While the tower lifeguards go through well over 130 hours of training during their first season,  more demanding higher level positions require an even more elevated skill level. In fact, in addition to what’s listed above and depending on rank, these men and women potentially also complete annual training for EMT, SCUBA, law enforcement, dispatching, tourism ambassadorship, National Incident Management System (NIMS), and critical incident stress management counseling. All that is in addition to the daily training sessions we each do before our daily shifts to keep rescue and medical skills razor sharp.

One of our most daunting challenges each year is that the majority of our 130 or so employees are seasonal workers, many of whom are students. Rescue skills atrophy quickly when not used, so it puts a great deal of pressure on our staff to get all the returning guards trained and retrained to adequate levels before the busiest weekend of the summer- the Memorial Holiday. The next two weeks are a crucible we all have to get though so we can handle the estimated 6 million people we protect annually. The list of events is intimidating.

Our second lifeguard academy starts tomorrow after lifeguard tryouts. If you or someone you know is interested, we will start with a swim trial tomorrow morning, followed by an interview, drug test, and run-swim-run. The 100 hour lifeguard academy starts immediately afterwards and lasts two weeks. Application information regarding Lifeguard and Junior Guard programs is on our website.

Next week we will hold Junior Lifeguard Instructor Training for the elite staff that works with the 10-15 year olds that attend our 6 week long day camp that mirrors our Lifeguard Academy; even to the extent that we train them in CPR, First Aid, and Water Rescue. Of course we make it fun with field trips, marine ecology seminars, sports, games, surfing/boogie boarding, and friendly Lifeguard Sport competition. They even get to spend some time in the lifeguard towers “working” alongside real lifeguards.

On Tuesday, May 17 we’ll be participating in the Hurricane Awareness Tour at Scholes International Field. Public tour period is from 2:30-5:00pm.

Thursday the 19th we’ll join our partners in the Galveston Marine Response to sharpen our rescue and coordination skills in a large mass casualty exercise in Offats Bayou.

The following week we’ll also be involved in our Supervisor Training Academy, Dispatch Training Academy, all staff “Night Swim”, all staff orientation/meeting session, Beach Safety/Rip Current Awareness Week proclamation at City Hall. We’re also going to send a small team down to the Corpus Christi area to help them with some very needed training.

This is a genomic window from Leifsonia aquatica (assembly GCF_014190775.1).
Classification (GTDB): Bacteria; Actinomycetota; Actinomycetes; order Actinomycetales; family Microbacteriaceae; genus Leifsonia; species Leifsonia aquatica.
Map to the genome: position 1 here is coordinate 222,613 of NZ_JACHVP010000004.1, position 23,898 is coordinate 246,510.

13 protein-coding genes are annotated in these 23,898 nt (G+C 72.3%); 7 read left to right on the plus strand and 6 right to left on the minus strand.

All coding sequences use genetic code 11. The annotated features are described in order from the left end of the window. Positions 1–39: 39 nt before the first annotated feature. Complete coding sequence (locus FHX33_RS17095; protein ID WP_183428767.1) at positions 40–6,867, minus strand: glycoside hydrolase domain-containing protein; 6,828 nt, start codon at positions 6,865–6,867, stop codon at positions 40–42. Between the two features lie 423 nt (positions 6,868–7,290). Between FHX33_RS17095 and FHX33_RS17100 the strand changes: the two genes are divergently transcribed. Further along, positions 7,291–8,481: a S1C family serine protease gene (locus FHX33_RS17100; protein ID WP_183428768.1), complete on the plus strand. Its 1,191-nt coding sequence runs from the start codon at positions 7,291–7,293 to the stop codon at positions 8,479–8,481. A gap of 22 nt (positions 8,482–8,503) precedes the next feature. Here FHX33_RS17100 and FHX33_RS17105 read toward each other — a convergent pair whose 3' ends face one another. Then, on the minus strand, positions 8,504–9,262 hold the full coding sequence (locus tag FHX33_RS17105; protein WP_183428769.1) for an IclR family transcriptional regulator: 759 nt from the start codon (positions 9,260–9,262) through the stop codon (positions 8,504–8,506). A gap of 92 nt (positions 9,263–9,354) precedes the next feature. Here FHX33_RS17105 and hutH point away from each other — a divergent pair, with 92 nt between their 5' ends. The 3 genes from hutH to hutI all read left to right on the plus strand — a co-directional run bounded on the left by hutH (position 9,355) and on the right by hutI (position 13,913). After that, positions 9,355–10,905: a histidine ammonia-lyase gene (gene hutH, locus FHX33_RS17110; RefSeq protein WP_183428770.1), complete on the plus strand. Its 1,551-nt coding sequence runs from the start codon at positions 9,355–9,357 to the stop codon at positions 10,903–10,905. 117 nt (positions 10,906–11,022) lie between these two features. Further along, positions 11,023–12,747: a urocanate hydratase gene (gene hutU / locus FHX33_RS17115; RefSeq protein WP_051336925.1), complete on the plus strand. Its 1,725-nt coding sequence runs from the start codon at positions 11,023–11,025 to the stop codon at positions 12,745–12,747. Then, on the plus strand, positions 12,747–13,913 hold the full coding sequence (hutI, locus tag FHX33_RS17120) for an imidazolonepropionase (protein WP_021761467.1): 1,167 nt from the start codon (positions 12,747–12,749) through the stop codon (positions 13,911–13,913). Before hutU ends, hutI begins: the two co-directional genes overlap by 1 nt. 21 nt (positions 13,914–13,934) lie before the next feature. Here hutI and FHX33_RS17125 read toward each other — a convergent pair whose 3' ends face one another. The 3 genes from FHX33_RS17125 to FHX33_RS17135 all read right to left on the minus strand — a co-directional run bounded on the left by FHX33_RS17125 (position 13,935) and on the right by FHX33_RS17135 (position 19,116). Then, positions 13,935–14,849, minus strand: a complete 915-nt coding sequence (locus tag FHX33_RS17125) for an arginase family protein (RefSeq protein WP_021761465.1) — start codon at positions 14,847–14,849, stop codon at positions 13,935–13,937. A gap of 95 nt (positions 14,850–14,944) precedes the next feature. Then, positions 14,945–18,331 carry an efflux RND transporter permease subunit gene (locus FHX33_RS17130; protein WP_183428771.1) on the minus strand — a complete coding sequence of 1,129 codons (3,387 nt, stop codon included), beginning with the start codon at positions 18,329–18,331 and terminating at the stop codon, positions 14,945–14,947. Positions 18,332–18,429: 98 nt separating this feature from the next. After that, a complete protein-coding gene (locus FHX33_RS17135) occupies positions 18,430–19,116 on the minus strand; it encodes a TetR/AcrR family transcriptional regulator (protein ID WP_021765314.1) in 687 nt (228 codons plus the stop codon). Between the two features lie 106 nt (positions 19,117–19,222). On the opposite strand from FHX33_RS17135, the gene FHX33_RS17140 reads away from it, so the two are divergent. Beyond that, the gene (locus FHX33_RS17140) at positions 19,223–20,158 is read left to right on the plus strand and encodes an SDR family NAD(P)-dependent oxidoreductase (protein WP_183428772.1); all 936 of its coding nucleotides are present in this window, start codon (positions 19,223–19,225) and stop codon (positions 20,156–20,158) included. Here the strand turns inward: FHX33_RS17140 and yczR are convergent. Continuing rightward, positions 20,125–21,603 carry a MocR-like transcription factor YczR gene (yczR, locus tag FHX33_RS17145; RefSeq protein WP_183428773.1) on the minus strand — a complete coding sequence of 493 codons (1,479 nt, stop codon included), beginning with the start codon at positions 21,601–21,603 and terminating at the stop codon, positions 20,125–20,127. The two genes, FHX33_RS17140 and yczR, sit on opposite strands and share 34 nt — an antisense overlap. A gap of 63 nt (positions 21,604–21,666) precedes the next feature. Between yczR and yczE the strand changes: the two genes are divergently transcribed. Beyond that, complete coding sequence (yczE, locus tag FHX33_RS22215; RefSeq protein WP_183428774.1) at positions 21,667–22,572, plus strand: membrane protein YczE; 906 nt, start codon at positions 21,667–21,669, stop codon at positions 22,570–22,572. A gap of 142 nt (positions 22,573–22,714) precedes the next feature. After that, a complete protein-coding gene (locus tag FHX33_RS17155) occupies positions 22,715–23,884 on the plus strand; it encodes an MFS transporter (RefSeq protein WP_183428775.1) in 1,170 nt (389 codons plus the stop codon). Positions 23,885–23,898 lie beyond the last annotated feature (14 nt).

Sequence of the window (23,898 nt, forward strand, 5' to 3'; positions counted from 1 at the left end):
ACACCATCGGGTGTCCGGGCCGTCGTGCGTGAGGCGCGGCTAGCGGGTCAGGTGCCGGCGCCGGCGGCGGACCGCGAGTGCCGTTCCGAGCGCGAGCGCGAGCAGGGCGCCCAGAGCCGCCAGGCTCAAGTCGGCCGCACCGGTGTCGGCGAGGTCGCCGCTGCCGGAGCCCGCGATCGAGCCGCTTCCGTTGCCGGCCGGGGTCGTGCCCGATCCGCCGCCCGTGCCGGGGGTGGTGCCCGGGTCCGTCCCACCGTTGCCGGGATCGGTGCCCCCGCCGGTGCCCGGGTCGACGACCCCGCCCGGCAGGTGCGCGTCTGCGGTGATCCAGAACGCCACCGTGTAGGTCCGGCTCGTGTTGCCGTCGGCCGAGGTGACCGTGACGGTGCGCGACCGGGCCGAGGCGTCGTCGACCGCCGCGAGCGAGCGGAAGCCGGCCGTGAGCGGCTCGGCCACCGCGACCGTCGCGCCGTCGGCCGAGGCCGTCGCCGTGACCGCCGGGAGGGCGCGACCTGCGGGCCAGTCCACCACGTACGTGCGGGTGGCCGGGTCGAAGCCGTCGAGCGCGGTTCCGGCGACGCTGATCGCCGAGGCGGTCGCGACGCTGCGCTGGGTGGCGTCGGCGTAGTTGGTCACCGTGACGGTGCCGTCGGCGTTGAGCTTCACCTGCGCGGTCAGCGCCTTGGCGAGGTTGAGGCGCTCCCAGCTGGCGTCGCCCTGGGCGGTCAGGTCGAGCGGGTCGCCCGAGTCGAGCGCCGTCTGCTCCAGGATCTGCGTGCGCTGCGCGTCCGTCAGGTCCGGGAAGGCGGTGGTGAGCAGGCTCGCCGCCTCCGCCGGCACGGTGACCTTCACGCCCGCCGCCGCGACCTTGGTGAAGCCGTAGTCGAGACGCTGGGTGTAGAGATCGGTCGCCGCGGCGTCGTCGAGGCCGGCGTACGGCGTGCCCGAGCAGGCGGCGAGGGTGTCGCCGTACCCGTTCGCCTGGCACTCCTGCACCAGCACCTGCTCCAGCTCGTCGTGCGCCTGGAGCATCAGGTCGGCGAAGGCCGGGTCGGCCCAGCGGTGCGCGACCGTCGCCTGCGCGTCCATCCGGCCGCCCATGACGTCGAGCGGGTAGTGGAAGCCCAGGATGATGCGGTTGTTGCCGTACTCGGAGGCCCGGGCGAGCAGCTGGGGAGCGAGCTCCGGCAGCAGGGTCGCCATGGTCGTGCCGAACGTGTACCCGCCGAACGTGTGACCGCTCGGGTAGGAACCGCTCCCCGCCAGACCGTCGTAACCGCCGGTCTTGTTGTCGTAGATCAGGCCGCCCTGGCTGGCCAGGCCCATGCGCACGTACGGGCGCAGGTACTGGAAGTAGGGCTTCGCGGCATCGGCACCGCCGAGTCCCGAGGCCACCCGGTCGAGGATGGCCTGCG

All this set to the backdrop of normal May beach madness!

Mass Rescue

The report of the incident starts out, “15:04 Unit 290,Supervisor Buck & Stewart, dispatched by headquarters for swimmers out to far at TWR 25.  Unit 290 rolls from 28 and sand.

15:05 Unit 290 gets on location.  From the beach we can see 5 swimmers about 50 yards off shore  …  My partner, Supervisor Stewart immediately heads into the water to check the swimmers…”

As most of you are probably aware, the rescue of five people at 26th street a couple of weeks ago received quite a bit of media attention. Our full time Lifeguard Supervisor/EMT Mary Stewart was credited with these rescues. Mary is a fantastic lifeguard, wonderful employee, and deserves every bit of this attention. The scary thing is that she almost drowned during the process, as one of the two victims she was attempting to bring to shore panicked and climbed on top of her and pushed her under water, as she tried to simultaneously fight him off and keep a small child afloat.

Not to take anything away from Mary, but there was more to the story than most of the media outlets reported. Despite Mary continually praising her co-rescuers during interviews, the public story cut that part out.

Meanwhile the report tells a more complete picture:

“Once my partner gets to the swimmers I receive the “ok” signal and return to shore and my radio to relay the “ok” signal.  Immediately after radioing everything is ok I see my partner signal for help.  15:07 I radio HQ to send back up and that I will be in the water to assist.  294 begins to roll from 18th and wall.   The guard from TWR 25,Dornak,  had brought 3 swimmers closer to shore where I met them with the rescue board.  Dornak then headed back to Supervisor Stewart to assist with the two swimmers she was bringing to shore.

15:09 Unit 294, Supervisor Garcia & Sr. Guard Letnich, arrive on scene.  Myself and my three victims are now in waist deep water, I instruct Sr.  Guard Letnich to go see if Stewart or Dornak need any more assistance.  I take my three victims to Unit 294 with Supervisor Garcia to get further checked out.”

Obviously there is quite a bit more going on. Jared Dornak stabilized the situation, brought three victims to Supervisor Dain Buck, then helped Mary bring the two she was wrestling with to shore, which may have saved her life. Dain watched everyone’s safety while still effecting three rescues himself and making sure backup was on the way so we could keep the ratio of rescuers to victims at an acceptable level.

There are layers of protection built into our system, which makes a dangerous job less so because we can provide all our guards with quick backup. These layers are there because we are provided enough resources to do lifesaving the right way. This event demonstrates clearly that we would have lost at least a couple of lives if this were not the case. And that we have many heroes in our ranks.

 

Winter Dangers